Discover the 403(b) This retirement plan allows teachers & employees of non-profits to invest for their futures.  Does your spouse contribute to a 401(k)? You are probably eligible for a retirement plan that can help you save and invest for retirement in the same way – a 403(b). 403(b) plans actually predate 401(k)s. They first appeared in the 1950s. School districts and non-profit organizations commonly offer these retirement savings vehicles to their employees.1  Contributions to most 403(b)s are 100% tax deductible. Typically, you just defer a small percentage of your salary into these plans per paycheck, prior to taxes being

Getting Your Personal Finances in Shape for 2019 Fall is a good time to assess where you stand and where you could be. You need not wait for 2019 to plan improvements to your finances. You can begin now. The last few months of 2018 give you a prime time to examine critical areas of your budget, your credit, and your investments. You could work on your emergency fund (or your rainy day fund). To clarify, an emergency fund is the money you store in reserve for unforeseen financial disruptions; a rainy day fund is money saved for costs you

Pros & Cons of Different Small Business Retirement Plans As a small business owner, you may want a better retirement plan – one that will let you and your key employees save much more for retirement.  If the annual contribution limits on standard retirement plans disappoint you, you should know about these alternatives.  Simplified Employee Pension plans (SEPs). A SEP allows your business to set up and fund IRAs for your workers as well as for yourself. The employer makes 100% of the plan contributions, and the money contributed is tax deductible. The annual contribution limit is $55,000 in 2018.

5 Easy Ways For Businesses To Save On Their Taxes Download the Guide For Free Click Here FREE Is Your Company’s 401k plan up to date? Book a Free Consultation and find out. Click Here FREE Is Your Company’s 401(k) Plan as Good as It Could Be? Two recent court rulings may make you want to double-check.  How often do retirement plan sponsors check up on 401(k)s? Not as often as they should, perhaps. Employers need to be especially vigilant these days. Every plan sponsor should know about two recent court rulings. One came from the Supreme Court in 2015;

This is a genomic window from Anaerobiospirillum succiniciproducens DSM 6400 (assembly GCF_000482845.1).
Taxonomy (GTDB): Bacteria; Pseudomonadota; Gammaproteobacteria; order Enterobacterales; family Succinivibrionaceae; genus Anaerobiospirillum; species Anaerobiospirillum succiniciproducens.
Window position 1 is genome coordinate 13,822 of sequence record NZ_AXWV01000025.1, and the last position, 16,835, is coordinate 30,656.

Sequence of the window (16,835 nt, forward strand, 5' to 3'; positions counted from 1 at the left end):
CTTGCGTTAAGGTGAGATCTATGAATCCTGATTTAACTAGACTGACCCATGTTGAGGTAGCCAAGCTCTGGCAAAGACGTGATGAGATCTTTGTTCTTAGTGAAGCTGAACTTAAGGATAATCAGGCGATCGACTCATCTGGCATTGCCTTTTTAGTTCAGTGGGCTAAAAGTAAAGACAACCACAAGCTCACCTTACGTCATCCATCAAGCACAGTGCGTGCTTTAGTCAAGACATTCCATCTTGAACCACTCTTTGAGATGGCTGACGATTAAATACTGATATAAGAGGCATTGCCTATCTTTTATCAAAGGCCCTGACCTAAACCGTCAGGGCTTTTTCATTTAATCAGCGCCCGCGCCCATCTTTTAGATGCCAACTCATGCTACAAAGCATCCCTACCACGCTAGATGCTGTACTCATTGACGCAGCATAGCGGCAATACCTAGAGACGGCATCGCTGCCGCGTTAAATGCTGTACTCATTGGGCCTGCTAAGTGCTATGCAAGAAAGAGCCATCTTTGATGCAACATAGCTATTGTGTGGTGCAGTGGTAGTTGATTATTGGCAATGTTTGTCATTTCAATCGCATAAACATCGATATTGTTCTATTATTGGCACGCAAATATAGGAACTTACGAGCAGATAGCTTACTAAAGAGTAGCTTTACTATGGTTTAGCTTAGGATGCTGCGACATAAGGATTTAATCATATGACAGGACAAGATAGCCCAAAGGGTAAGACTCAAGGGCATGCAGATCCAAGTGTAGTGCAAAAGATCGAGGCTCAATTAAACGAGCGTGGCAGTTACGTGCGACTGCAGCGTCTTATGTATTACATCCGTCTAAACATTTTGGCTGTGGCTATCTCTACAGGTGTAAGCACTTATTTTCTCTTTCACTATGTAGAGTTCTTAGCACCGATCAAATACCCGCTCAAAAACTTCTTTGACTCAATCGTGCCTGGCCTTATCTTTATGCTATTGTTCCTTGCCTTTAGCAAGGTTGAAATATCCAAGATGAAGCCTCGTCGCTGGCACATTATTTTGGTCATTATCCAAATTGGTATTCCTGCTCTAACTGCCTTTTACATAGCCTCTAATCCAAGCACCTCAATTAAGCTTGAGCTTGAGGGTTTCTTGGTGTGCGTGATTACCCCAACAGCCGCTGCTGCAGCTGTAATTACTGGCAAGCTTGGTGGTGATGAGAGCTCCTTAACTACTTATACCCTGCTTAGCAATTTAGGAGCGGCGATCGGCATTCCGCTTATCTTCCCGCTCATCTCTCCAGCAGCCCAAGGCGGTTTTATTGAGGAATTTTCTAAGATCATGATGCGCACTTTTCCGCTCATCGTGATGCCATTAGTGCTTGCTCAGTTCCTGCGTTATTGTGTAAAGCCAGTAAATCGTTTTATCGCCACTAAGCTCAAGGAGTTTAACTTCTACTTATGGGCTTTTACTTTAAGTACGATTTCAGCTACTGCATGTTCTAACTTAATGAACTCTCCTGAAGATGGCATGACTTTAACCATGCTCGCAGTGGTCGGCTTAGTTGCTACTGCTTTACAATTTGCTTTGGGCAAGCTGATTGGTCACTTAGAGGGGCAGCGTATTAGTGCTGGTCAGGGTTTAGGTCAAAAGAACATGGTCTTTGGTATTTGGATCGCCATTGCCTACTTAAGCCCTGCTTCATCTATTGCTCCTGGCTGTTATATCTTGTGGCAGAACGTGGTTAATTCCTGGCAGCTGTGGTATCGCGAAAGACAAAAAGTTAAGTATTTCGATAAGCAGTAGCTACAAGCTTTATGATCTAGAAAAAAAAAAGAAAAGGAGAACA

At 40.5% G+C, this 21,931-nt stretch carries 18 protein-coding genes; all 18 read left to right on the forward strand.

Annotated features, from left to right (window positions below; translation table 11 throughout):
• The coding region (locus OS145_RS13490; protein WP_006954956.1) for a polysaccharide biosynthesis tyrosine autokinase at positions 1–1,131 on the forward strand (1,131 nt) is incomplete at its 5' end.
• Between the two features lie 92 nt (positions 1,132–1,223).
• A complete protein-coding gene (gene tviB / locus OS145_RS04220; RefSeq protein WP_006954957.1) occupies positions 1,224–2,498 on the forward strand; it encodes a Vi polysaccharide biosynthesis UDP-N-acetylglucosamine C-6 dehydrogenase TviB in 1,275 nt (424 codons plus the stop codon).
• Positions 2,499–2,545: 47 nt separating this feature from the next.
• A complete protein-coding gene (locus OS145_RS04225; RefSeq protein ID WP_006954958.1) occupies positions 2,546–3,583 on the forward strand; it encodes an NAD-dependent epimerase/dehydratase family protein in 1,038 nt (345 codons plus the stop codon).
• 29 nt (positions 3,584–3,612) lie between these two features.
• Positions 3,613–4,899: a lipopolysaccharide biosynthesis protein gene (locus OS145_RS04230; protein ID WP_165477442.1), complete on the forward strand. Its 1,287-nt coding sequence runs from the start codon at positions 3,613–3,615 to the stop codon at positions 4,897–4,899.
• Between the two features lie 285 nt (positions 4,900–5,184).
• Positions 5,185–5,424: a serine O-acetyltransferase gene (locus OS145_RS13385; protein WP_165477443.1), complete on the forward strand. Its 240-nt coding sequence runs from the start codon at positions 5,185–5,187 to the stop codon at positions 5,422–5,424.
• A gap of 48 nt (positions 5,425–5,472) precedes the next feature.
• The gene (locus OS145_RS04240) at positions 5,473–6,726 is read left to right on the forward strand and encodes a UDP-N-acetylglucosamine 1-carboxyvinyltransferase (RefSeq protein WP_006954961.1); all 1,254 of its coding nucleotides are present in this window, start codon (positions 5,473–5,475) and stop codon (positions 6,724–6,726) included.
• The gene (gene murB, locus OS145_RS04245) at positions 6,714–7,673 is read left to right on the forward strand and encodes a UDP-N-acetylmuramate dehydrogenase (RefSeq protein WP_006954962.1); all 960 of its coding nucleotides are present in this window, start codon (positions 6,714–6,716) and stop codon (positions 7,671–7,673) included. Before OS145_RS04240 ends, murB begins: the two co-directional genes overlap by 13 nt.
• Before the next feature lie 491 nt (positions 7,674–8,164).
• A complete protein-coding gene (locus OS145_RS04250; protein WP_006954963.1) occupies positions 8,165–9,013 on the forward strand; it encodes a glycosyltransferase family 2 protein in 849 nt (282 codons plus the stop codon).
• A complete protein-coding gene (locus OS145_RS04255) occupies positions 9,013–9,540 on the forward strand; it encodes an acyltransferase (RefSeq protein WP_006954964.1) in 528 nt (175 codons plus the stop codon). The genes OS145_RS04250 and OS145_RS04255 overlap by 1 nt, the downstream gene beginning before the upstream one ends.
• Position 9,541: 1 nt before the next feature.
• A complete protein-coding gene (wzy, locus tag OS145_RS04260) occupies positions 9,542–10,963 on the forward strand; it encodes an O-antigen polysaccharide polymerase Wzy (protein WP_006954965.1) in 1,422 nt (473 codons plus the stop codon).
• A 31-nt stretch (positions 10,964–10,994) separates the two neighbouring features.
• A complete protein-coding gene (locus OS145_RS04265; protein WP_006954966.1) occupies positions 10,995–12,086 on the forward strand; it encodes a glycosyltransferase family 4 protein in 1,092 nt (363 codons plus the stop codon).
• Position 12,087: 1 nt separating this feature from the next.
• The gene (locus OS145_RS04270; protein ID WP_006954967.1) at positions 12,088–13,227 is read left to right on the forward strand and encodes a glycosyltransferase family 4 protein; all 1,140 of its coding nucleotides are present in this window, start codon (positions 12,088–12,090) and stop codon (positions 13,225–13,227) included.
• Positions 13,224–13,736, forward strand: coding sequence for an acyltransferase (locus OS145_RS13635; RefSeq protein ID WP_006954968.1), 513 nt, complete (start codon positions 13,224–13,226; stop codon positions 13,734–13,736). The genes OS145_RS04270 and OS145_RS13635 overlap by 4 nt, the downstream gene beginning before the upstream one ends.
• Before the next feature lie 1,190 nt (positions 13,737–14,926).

5 Retirement Concerns Too Often Overlooked Baby boomers entering their “second acts” should think about these matters. Retirement is undeniably a major life and financial transition. Even so, baby boomers can run the risk of growing nonchalant about some of the financial challenges that retirement poses, for not all are immediately obvious. In looking forward to their “second acts,” boomers may overlook a few matters that a thorough retirement strategy needs to address. RMDs. The Internal Revenue Service directs seniors to withdraw money from qualified retirement accounts after age 70½. This class of accounts includes traditional IRAs and employer-sponsored retirement

Underappreciated Options for Building Retirement Savings Facebook Google+ Twitter LinkedIn More people ought to know about them.  There are a number of well-known retirement savings vehicles, used by millions. Are there other, relatively obscure retirement savings accounts worthy of attention? Are there prospective benefits for retirement savers that remain under the radar? The answer to both questions is yes. Consider these potential routes toward greater retirement savings.      Health Savings Accounts (HSAs). People enrolled in high-deductible health plans (HDHPs) commonly open HSAs for their stated purpose: to create a pool of money that can be applied to health care expenses.

Tax Moves to Consider in Summer Making changes earlier rather than later. If you own a business, earn a good deal of investment income, are recently married or divorced, or have a Flexible Savings Account (FSA), you may want to think about making some tax moves now rather than in December or April.    Do you now need to pay estimated income tax? If you are newly self-employed or are really starting to see significant passive income, you may need to quickly acquaint yourself with Form 1040-ES and the quarterly deadlines. Every year, estimated tax payments to the Internal Revenue